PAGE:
Nuclear talks with Iran just wrapped up in Geneva and the first reports are promising. One senior Obama official told the New York Times that the talks were
“intense, detailed, straightforward, [and] candid…”With a lot more work to be done, talks are set to resume at the beginning of November.
Their success or failure may rest in the hands of lead U.S. negotiator Wendy Sherman.
Sherman has been tasked with determining whether the new moderate government of Hasan Rouhani is serious about making, what she has called, “transparent, meaningful, and verifiable actions” or whether this is just another stalling tactic, a way to get some economic relief while stringing the U.S. along.
Sherman’s career path has been unusual, as noted by Foreign Policy:
Sherman, a rail-thin woman with a shock of grey hair, has followed an unusual path to her current post as the undersecretary of state for political affairs, the No. 3 position in the State Department. A Maryland native, she studied sociology and urban studies in college and then got a master’s degree in social work from the University of Maryland. She met her husband, journalist Bruce Stokes, in 1978 after they’d gotten together to talk about low-income housing. Unlike most of her peers at the State Department, Sherman’s first jobs were in partisan politics and social work, not diplomacy. She was the director of EMILY’s List, which provides money to pro-choice, female, Democratic political candidates, and she ran the successful Senate campaign of then-Congresswoman Barbara Mikulski of Maryland. She also served as director of Maryland’s office of child welfare and as the president and CEO of the Fannie Mae Foundation, the charitable arm of the mortgage-lending giant.
Sherman left Fannie Mae in 1997, when Albright made her the State Department’s counselor, one of its top posts. … After leaving government in 2001, Sherman spent several years working for her former boss at Albright Stonebridge, a consultancy. During the 2008 Democratic primary, Sherman served as one of candidate Hillary Clinton’s top foreign-policy advisors. As secretary of state, Clinton, in turn, brought Sherman back to the State Department in 2011 as the undersecretary of state for political affairs. “I joke that I remain a community organiser,” she told National Journal this summer. “My caseload has just changed.”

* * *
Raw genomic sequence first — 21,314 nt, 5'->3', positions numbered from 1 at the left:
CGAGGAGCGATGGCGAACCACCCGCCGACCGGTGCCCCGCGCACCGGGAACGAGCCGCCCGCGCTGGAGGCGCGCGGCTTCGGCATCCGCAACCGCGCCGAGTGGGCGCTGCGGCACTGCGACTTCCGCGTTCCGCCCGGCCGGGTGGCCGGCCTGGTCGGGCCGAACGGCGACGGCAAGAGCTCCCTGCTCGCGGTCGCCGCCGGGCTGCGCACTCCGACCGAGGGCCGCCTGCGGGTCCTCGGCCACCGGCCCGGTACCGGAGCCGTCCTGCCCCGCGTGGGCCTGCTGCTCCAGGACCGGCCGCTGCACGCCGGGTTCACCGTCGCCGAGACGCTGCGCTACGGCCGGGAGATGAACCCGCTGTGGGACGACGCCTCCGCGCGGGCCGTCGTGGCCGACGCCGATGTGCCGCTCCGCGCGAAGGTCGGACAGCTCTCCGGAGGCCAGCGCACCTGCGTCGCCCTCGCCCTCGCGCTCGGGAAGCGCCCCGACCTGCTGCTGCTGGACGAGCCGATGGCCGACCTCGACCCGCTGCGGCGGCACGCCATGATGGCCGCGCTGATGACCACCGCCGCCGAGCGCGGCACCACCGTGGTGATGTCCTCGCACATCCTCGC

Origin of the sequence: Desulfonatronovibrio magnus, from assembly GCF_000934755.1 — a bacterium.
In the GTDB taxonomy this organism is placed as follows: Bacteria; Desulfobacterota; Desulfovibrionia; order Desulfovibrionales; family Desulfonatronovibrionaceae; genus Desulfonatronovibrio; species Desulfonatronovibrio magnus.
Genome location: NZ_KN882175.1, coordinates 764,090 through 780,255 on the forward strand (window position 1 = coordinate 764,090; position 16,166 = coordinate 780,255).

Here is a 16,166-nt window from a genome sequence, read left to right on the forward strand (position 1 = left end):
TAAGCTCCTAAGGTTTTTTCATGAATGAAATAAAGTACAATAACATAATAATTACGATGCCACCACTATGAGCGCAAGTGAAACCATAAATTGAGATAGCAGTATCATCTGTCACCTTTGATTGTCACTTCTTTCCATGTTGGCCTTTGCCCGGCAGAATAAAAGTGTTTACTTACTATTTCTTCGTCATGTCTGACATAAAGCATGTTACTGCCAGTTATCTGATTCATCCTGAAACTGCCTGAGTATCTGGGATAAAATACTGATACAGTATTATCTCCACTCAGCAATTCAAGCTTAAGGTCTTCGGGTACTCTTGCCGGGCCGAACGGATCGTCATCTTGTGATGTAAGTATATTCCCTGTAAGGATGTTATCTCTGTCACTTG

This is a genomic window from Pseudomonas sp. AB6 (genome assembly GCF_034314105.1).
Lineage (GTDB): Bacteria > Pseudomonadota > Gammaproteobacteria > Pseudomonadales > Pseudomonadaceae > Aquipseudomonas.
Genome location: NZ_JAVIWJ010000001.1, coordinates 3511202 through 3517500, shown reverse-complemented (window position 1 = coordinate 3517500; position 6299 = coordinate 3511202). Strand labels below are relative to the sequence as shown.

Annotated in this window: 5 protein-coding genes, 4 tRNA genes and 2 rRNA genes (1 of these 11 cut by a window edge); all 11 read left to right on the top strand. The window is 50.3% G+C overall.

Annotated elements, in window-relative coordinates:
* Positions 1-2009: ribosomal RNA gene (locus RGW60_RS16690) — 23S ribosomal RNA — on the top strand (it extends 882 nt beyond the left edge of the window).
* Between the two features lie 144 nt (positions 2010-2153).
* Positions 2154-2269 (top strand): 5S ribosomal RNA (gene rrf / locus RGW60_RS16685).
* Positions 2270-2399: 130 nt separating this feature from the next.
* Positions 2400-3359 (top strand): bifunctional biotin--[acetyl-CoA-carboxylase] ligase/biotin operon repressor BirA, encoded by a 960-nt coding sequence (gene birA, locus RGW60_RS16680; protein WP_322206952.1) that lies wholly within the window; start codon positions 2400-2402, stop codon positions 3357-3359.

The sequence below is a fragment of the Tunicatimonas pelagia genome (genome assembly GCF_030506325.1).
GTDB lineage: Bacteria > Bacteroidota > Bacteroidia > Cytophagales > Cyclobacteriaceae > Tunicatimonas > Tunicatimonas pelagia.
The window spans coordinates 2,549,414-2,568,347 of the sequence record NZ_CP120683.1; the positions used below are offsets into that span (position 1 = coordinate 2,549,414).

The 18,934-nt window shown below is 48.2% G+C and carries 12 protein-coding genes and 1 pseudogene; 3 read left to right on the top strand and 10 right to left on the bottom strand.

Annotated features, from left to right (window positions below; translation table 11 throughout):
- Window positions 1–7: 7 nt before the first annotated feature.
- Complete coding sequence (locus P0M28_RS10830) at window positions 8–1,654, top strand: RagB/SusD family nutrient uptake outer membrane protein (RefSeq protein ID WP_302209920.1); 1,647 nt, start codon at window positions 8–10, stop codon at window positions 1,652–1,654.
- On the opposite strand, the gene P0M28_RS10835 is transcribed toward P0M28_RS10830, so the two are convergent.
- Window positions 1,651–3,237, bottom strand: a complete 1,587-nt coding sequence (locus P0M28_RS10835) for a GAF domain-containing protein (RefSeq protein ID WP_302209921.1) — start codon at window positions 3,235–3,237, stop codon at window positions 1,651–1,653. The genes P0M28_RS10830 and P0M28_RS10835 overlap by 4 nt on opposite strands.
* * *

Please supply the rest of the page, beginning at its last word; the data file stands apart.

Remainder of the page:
Sherman isn’t new at negotiating with antagonistic nations. She was previously on former-Secretary of State Madeline Albright’s team that negotiated with North Korea in the 1990s.
Albright has since called Sherman her “watchdog” for separating fact from fiction in negotiations.
Those talks with North Korea appeared on the verge of a real agreement to stop their nuclear program but ended up fizzling out in the waning days of the Clinton presidency.
Later, when Bush assumed the presidency, Sherman urged the new administration to restart talks with North Korea, believing that a deal was close. Instead, Bush cut off direct talks and, in 2006, North Korea conducted a nuclear weapon detonation test. He later reopened negotiations in 2007 but it was too little too late.
Sherman is determined not to let this negotiation slip through her fingers. Here is what she has been tasked with getting Iran to agree to, according to Foreign Policy:
Washington wants Iran to stop enriching uranium to a purity level of 20 per cent, reduce its existing stockpiles of that type of uranium, put its nuclear facilities under strict international supervision, and shutter its heavily fortified underground uranium-enrichment facility near Qom.
In return, Iran wants to be freed from the oil and banking sanctions that has destroyed their economy. For that to happen, Iran has to play ball.
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